What you see. The starting point for addressing any equine health related issue is your observation.


Extending or Stretching Out Neck


Stretching (extending) the neck forward is often seen in horses with pain or injury in the mouth, throat, jaw, or neck. In rare cases, horses experiencing certain types of abdominal pain (colic) or back pain may show this behavior.

Horses with choke (esophageal obstruction) commonly engage in this posture. When accompanied by mouth distorting postures (twisting), neck stretching can be a sign of a foreign body stuck in the throat, back of the mouth, or pharynx. It can also be a sign of dental problems.

  • Code Red

    Call Your Vet Immediately, Even Outside Business Hours
    • If the results of the Whole Horse Exam (WHE) in the resting horse indicate fever (Temp >101F/38.3C) or heart rate greater than 48 BPM.
    • If the behavior seems extreme, or the horse seems to be in distress.
  • Code Orange

    Call Your Vet at Their First Available Office Hours
    • If the horse seems to be moving freely, and has a normal appetite and attitude.
    • If the behavior continues with no explanation.
    • If the results of the Whole Horse Exam (WHE) suggest the horse is otherwise normal.
You also might be observing
Very Common
Less Common
more observations

your role


What To Do

Assess the horse's general health using the Whole Horse Exam (WHE), paying particular attention to rectal temperature, heart rate, and the horse's attitude and appetite. Offer a handful of palatable feed to assess the horse's ability to chew and swallow.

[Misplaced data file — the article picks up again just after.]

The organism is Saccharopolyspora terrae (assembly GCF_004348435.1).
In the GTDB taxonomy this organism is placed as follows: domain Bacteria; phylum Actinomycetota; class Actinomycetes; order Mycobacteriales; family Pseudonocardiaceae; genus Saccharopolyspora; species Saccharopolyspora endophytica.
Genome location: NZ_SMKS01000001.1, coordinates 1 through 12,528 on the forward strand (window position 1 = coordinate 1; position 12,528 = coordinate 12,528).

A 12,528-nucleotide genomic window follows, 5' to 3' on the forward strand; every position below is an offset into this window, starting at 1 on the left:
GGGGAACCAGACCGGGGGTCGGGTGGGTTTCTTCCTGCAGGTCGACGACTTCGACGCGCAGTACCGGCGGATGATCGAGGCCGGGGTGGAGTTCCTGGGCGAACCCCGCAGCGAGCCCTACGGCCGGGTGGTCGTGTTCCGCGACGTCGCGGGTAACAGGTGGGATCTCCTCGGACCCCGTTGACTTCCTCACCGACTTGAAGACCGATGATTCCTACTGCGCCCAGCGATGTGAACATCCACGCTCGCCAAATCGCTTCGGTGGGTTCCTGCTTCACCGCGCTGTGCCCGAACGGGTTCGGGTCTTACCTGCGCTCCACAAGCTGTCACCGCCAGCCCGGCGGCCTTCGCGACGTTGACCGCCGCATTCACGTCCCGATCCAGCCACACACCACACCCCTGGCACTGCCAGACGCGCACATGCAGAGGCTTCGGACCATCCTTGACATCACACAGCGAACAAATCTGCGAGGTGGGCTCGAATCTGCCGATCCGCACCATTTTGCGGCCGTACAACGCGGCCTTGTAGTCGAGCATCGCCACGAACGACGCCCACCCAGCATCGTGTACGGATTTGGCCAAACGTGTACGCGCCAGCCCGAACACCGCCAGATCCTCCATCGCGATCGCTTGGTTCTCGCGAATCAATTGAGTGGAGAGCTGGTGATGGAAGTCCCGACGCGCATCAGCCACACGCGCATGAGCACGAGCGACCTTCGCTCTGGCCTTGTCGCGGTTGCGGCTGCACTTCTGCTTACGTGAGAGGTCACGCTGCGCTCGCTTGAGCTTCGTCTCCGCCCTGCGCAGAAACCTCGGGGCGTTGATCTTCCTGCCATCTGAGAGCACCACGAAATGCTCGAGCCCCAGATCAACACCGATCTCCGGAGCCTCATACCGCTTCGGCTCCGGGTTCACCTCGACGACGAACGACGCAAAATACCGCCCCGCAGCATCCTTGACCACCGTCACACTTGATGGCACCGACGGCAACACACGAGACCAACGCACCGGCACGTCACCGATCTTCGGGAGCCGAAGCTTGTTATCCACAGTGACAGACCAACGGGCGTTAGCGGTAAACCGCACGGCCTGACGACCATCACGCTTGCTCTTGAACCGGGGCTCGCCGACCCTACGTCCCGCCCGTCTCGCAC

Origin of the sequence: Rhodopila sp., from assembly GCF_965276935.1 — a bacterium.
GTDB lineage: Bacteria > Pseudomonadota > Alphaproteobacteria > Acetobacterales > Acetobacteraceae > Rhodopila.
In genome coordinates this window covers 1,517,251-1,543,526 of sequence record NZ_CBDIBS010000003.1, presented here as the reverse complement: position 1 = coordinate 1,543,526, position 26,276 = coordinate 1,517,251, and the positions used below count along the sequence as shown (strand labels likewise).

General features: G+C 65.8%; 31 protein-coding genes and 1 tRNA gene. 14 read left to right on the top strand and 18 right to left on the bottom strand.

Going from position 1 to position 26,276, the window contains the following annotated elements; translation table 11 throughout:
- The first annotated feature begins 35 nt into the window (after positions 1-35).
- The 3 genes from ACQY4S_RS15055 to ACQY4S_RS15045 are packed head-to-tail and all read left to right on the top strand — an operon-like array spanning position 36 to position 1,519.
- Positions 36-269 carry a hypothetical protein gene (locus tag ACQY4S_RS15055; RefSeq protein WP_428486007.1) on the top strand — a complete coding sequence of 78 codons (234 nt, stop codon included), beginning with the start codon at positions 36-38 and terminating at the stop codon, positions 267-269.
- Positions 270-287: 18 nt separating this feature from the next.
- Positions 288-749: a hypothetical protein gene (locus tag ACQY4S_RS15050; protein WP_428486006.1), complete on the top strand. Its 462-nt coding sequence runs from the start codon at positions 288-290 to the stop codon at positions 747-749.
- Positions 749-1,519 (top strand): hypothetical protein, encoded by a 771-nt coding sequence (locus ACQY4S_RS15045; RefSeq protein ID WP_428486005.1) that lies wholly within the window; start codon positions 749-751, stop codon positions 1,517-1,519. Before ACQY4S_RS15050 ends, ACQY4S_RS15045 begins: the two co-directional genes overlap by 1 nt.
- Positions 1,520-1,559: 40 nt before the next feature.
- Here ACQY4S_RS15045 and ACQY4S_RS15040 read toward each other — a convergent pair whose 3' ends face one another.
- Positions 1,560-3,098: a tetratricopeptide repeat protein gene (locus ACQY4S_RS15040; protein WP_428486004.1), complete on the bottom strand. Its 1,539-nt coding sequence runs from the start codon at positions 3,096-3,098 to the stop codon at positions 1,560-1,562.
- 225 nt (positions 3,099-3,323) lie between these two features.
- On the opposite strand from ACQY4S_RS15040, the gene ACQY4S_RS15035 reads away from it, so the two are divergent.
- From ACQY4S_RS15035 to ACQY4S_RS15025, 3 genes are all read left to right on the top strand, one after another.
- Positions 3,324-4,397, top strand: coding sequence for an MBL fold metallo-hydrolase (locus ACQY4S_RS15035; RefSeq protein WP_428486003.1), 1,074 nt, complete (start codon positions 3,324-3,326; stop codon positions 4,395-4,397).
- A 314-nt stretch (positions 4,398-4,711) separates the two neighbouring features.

Assess and feel the face, throat and neck for swelling, drainage or areas of pain. If you feel confident doing so and are experienced, try to wash the mouth out and assess with a headlight but recognize that you may miss a problem. Share your findings and concerns with your vet.

What Not To Do

Do not reach back into a horse's mouth unless you are a trained professional and know what you are looking for. You can be seriously bitten.

your vet's role

Your vet evaluates the horse's general health, then checks the oral cavity (mouth) for foreign material or evidence of dental problems. A diagnosis might also require a careful examination of the jaw, throat and neck.

Other diagnostics (like endoscopy or radiography) might be needed to identify the cause of this behavior.
Questions Your Vet Might Ask:
  • What is the horse's age, sex, breed and history?
  • What medications or vaccines were given?
  • Have you given the horse any medications, vaccinations or dewormers lately?
  • Was your horse vaccinated recently?
  • When was the horse injected?
  • Has the horse recently received an intramuscular injection in the neck?
  • Do you notice swelling on either side of the horse's neck?
  • Do you notice other signs?
  • How is the horse's attitude and appetite?
  • Does the horse seem to be able to eat and swallow?
  • What are the results of the Whole Horse Exam (WHE)?

Diagnoses Your Vet May Consider

The cause of the problem. These are conditions or ailments that are the cause of the observations you make.

Very Common
Less Common
more diagnoses

Author: Doug Thal DVM Dipl. ABVP